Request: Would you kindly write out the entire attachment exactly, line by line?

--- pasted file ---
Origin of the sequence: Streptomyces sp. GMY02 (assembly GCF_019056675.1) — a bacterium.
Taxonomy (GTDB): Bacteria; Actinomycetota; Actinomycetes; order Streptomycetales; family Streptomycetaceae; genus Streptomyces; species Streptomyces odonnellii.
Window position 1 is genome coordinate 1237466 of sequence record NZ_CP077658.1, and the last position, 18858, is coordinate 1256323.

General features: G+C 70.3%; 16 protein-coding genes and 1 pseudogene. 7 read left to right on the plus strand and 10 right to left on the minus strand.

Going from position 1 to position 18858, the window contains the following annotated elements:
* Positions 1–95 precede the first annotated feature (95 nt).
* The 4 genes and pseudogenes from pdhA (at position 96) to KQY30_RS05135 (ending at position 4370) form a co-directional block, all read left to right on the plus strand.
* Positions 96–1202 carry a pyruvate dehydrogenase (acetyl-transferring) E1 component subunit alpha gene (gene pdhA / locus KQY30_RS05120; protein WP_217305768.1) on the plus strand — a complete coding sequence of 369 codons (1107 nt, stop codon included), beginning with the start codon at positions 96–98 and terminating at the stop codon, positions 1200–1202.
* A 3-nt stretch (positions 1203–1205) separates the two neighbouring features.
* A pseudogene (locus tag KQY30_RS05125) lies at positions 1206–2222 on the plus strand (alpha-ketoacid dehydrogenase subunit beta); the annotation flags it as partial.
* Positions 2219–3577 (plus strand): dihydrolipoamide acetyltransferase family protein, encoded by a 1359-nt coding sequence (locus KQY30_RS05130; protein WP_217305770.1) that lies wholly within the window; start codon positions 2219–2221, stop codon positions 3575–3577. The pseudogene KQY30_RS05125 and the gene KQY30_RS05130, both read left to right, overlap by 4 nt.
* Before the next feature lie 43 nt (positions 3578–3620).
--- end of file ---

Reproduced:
Origin of the sequence: Streptomyces sp. GMY02 (assembly GCF_019056675.1) — a bacterium.
Taxonomy (GTDB): Bacteria; Actinomycetota; Actinomycetes; order Streptomycetales; family Streptomycetaceae; genus Streptomyces; species Streptomyces odonnellii.
Window position 1 is genome coordinate 1237466 of sequence record NZ_CP077658.1, and the last position, 18858, is coordinate 1256323.

General features: G+C 70.3%; 16 protein-coding genes and 1 pseudogene. 7 read left to right on the plus strand and 10 right to left on the minus strand.

Going from position 1 to position 18858, the window contains the following annotated elements:
* Positions 1–95 precede the first annotated feature (95 nt).
* The 4 genes and pseudogenes from pdhA (at position 96) to KQY30_RS05135 (ending at position 4370) form a co-directional block, all read left to right on the plus strand.
* Positions 96–1202 carry a pyruvate dehydrogenase (acetyl-transferring) E1 component subunit alpha gene (gene pdhA / locus KQY30_RS05120; protein WP_217305768.1) on the plus strand — a complete coding sequence of 369 codons (1107 nt, stop codon included), beginning with the start codon at positions 96–98 and terminating at the stop codon, positions 1200–1202.
* A 3-nt stretch (positions 1203–1205) separates the two neighbouring features.
* A pseudogene (locus tag KQY30_RS05125) lies at positions 1206–2222 on the plus strand (alpha-ketoacid dehydrogenase subunit beta); the annotation flags it as partial.
* Positions 2219–3577 (plus strand): dihydrolipoamide acetyltransferase family protein, encoded by a 1359-nt coding sequence (locus KQY30_RS05130; protein WP_217305770.1) that lies wholly within the window; start codon positions 2219–2221, stop codon positions 3575–3577. The pseudogene KQY30_RS05125 and the gene KQY30_RS05130, both read left to right, overlap by 4 nt.
* Before the next feature lie 43 nt (positions 3578–3620).